The Bank of Thailand also intends to introduce measures to improve the quality of securities and finance companies partly by encouraging mergers between those companies that are not sufficiently competitive. Since mergers appear to be difficult under the current merger law—which requires the 100 percent agreement of creditors before mergers can take place—the authorities are considering introducing a new legal framework that would regulate mergers and acquisitions. They believe that merger incentives for small and medium-sized finance companies will be considerable, since amount of capital would be the most important criterion in selecting financial companies allowed to undertake foreign exchange transactions. In addition to encouraging mergers among finance companies, permission to establish joint ventures with foreign partners is also being considered as a long-term measure.
In the relatively near term, the authorities plan to abolish the remaining interest rate restrictions on both banks and finance companies. (The limit on the savings interest rate will entail modification of existing legislation.) They arc also considering eliminating the remaining portfolio constraints on banks, namely, the requirements of government bond holding for branch opening and on the share of lending to the rural sector.24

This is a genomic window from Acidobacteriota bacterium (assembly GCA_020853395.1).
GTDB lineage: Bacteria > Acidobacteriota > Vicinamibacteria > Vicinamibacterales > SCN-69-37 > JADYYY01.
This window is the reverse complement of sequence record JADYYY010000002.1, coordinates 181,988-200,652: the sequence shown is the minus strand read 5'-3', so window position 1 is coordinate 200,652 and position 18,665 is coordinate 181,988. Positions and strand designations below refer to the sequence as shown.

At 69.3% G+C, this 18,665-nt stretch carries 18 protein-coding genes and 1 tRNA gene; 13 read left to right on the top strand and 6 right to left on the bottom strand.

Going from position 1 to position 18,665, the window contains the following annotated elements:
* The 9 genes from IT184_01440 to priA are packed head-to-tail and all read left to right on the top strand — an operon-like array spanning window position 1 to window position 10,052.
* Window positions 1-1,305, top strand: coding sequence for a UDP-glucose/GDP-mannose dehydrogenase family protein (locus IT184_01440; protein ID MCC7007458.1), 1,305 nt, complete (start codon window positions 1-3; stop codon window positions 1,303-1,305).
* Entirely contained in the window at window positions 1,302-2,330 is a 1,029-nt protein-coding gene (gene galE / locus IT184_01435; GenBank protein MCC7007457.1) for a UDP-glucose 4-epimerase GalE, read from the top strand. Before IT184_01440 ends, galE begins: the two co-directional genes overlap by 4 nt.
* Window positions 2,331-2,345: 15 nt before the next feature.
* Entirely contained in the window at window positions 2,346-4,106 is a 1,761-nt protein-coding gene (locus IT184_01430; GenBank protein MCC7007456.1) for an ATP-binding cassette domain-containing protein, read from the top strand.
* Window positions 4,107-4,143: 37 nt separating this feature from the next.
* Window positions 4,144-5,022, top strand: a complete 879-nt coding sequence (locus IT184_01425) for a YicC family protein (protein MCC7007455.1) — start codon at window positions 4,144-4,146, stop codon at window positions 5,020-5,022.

Strengthening Prudential Supervision
The authorities intend to continue strengthening prudential supervision to ensure the stability of the financial system in the context of liberalization. In particular, they intend to emphasize the importance of capital adequacy, which would be brought into line with levels recommended by the Bank for International Settlements, Asset quality would also be stressed, with the requirement that risk-based capital be property disclosed.